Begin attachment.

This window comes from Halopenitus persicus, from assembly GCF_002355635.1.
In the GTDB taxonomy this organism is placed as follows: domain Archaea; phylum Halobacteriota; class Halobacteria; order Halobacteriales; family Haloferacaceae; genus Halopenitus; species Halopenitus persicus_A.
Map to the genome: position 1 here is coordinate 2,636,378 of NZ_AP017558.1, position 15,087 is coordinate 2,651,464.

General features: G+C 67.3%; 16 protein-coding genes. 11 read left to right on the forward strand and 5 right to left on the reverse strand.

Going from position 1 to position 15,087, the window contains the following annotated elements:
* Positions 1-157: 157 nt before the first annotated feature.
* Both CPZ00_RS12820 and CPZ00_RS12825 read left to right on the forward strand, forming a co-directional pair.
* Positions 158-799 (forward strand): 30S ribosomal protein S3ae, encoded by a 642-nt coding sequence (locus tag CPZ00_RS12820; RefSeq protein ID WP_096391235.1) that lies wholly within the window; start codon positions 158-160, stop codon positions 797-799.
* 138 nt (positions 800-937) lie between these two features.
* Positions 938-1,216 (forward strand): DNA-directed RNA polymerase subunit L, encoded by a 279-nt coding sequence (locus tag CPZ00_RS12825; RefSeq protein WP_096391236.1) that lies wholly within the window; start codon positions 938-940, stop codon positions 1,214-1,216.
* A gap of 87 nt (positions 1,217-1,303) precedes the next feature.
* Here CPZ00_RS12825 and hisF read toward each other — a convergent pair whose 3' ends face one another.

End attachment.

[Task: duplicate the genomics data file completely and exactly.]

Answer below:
This window comes from Halopenitus persicus, from assembly GCF_002355635.1.
In the GTDB taxonomy this organism is placed as follows: domain Archaea; phylum Halobacteriota; class Halobacteria; order Halobacteriales; family Haloferacaceae; genus Halopenitus; species Halopenitus persicus_A.
Map to the genome: position 1 here is coordinate 2,636,378 of NZ_AP017558.1, position 15,087 is coordinate 2,651,464.

General features: G+C 67.3%; 16 protein-coding genes. 11 read left to right on the forward strand and 5 right to left on the reverse strand.

Going from position 1 to position 15,087, the window contains the following annotated elements:
* Positions 1-157: 157 nt before the first annotated feature.
* Both CPZ00_RS12820 and CPZ00_RS12825 read left to right on the forward strand, forming a co-directional pair.
* Positions 158-799 (forward strand): 30S ribosomal protein S3ae, encoded by a 642-nt coding sequence (locus tag CPZ00_RS12820; RefSeq protein ID WP_096391235.1) that lies wholly within the window; start codon positions 158-160, stop codon positions 797-799.
* 138 nt (positions 800-937) lie between these two features.
* Positions 938-1,216 (forward strand): DNA-directed RNA polymerase subunit L, encoded by a 279-nt coding sequence (locus tag CPZ00_RS12825; RefSeq protein WP_096391236.1) that lies wholly within the window; start codon positions 938-940, stop codon positions 1,214-1,216.
* A gap of 87 nt (positions 1,217-1,303) precedes the next feature.
* Here CPZ00_RS12825 and hisF read toward each other — a convergent pair whose 3' ends face one another.